Sales of CD-ROM disks to consumers will continue to accelerate, according to industry experts at the annual CD-ROM Expo, but they caution that CD-ROMs may never be more than a niche market — albeit a profitable one.

Craig Mundie, vice president of advanced consumer technology for Microsoft, which just began its own “Home” CD-ROM consumer line, sees CD-ROMs as a medium that will serve as a transition to a “full two-way broadband switched network”– the electronic superhighway.

Mundie predicted the network will be operating by the end of 1995, with as many as 20 million households connected by 1998.

Laurie Stone, a former Apple Computer exec who recently was named vice prez/managing editor of Time Life Digital in Alexandria, Va., was more sanguine.

Sid Bhatt, president of MDS Distributors, aSanta Fe Springs, Calif., CD-ROM distributor said his unit sales volume has increased 300% in the past year.

But the market remains extremely fragmented, said Bhatt and another distributor, Alan Wolfe, director of marketing for Winter Garden, Fla.-based Max Media Distributing.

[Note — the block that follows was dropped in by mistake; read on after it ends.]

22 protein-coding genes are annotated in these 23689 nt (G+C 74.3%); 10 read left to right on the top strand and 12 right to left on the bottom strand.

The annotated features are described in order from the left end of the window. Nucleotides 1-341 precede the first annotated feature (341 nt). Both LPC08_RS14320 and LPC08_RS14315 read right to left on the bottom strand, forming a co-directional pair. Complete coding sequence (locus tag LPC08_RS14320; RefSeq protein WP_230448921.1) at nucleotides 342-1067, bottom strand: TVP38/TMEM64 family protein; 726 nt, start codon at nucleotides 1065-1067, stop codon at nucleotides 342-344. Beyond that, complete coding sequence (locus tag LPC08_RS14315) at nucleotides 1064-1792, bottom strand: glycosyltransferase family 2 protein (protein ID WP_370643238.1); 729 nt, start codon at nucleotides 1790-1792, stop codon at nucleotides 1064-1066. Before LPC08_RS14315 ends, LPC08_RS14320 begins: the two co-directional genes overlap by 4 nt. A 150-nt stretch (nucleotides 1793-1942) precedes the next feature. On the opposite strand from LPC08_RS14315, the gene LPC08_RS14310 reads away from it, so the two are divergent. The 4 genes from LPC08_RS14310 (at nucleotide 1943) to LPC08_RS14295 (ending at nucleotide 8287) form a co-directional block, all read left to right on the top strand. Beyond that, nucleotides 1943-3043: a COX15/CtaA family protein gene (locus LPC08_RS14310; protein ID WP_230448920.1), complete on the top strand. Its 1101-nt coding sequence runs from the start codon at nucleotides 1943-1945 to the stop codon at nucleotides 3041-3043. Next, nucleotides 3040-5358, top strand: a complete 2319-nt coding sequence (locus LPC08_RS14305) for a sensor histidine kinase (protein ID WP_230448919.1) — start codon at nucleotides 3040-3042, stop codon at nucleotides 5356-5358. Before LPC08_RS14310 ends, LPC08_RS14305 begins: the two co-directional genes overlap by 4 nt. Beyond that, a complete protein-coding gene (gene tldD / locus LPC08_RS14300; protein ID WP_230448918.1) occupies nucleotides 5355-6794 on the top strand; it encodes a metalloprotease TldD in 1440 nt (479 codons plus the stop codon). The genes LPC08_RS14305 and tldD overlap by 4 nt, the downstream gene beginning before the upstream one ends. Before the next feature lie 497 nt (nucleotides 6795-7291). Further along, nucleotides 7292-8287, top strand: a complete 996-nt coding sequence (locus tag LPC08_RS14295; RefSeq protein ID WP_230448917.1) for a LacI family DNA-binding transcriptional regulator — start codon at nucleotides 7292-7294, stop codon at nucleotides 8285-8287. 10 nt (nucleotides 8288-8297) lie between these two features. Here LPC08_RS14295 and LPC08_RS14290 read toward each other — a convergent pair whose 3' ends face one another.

“It’s a niche market and is becoming even more of a niche market,” said Bhatt.”The problem is that there are so many different titles out there that major chains don’t have (enough) space.”

Although Microsoft’s Mundie was addressing a CD-ROM conference, and despite the fact that his company is pouring millions into a new CD-ROM unit, he concentrated almost entirely on interactive digital networks as Microsoft’s focus for the digital future.

Such networks will be ready “more quickly than people think,” Mundie said in a keynote speech, because two key applications, movies-on-demand and home shopping, already generate $ 12 billion (video rentals) and $ 50 billion (catalog sales) worth of business “that could fund the whole thing right now.”

CD-ROMs will be valuable to “learn how to master interactive techniques,” Mundie said.

But once networks are in place, he predicted, CD-ROM sales “will probably dip significantly. The cost of distribution is so cheap on a broadband network that shipping bits will be cheaper than pressing a CD.”